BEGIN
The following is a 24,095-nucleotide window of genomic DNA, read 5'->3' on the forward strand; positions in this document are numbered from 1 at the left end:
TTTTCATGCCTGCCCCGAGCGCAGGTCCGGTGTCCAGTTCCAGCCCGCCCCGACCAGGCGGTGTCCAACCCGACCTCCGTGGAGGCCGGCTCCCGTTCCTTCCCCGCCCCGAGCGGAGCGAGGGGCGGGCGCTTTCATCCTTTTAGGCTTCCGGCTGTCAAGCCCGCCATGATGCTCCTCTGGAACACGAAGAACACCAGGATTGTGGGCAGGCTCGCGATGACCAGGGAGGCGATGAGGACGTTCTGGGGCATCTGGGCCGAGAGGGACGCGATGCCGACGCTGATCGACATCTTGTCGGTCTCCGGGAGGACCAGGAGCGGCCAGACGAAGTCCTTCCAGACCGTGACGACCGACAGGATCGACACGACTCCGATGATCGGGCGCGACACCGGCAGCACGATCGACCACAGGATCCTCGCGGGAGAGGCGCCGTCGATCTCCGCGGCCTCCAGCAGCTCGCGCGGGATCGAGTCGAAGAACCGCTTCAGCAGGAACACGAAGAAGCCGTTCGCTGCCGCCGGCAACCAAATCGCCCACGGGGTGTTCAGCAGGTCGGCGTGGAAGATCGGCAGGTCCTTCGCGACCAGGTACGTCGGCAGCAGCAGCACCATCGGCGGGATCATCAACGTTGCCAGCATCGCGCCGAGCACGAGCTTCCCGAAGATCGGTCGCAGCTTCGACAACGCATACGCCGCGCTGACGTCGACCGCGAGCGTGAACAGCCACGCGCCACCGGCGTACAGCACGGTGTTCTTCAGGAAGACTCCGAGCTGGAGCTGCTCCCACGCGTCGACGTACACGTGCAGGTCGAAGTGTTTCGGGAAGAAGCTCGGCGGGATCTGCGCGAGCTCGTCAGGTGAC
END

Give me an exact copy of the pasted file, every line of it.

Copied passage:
The following is a 24,095-nucleotide window of genomic DNA, read 5'->3' on the forward strand; positions in this document are numbered from 1 at the left end:
TTTTCATGCCTGCCCCGAGCGCAGGTCCGGTGTCCAGTTCCAGCCCGCCCCGACCAGGCGGTGTCCAACCCGACCTCCGTGGAGGCCGGCTCCCGTTCCTTCCCCGCCCCGAGCGGAGCGAGGGGCGGGCGCTTTCATCCTTTTAGGCTTCCGGCTGTCAAGCCCGCCATGATGCTCCTCTGGAACACGAAGAACACCAGGATTGTGGGCAGGCTCGCGATGACCAGGGAGGCGATGAGGACGTTCTGGGGCATCTGGGCCGAGAGGGACGCGATGCCGACGCTGATCGACATCTTGTCGGTCTCCGGGAGGACCAGGAGCGGCCAGACGAAGTCCTTCCAGACCGTGACGACCGACAGGATCGACACGACTCCGATGATCGGGCGCGACACCGGCAGCACGATCGACCACAGGATCCTCGCGGGAGAGGCGCCGTCGATCTCCGCGGCCTCCAGCAGCTCGCGCGGGATCGAGTCGAAGAACCGCTTCAGCAGGAACACGAAGAAGCCGTTCGCTGCCGCCGGCAACCAAATCGCCCACGGGGTGTTCAGCAGGTCGGCGTGGAAGATCGGCAGGTCCTTCGCGACCAGGTACGTCGGCAGCAGCAGCACCATCGGCGGGATCATCAACGTTGCCAGCATCGCGCCGAGCACGAGCTTCCCGAAGATCGGTCGCAGCTTCGACAACGCATACGCCGCGCTGACGTCGACCGCGAGCGTGAACAGCCACGCGCCACCGGCGTACAGCACGGTGTTCTTCAGGAAGACTCCGAGCTGGAGCTGCTCCCACGCGTCGACGTACACGTGCAGGTCGAAGTGTTTCGGGAAGAAGCTCGGCGGGATCTGCGCGAGCTCGTCAGGTGAC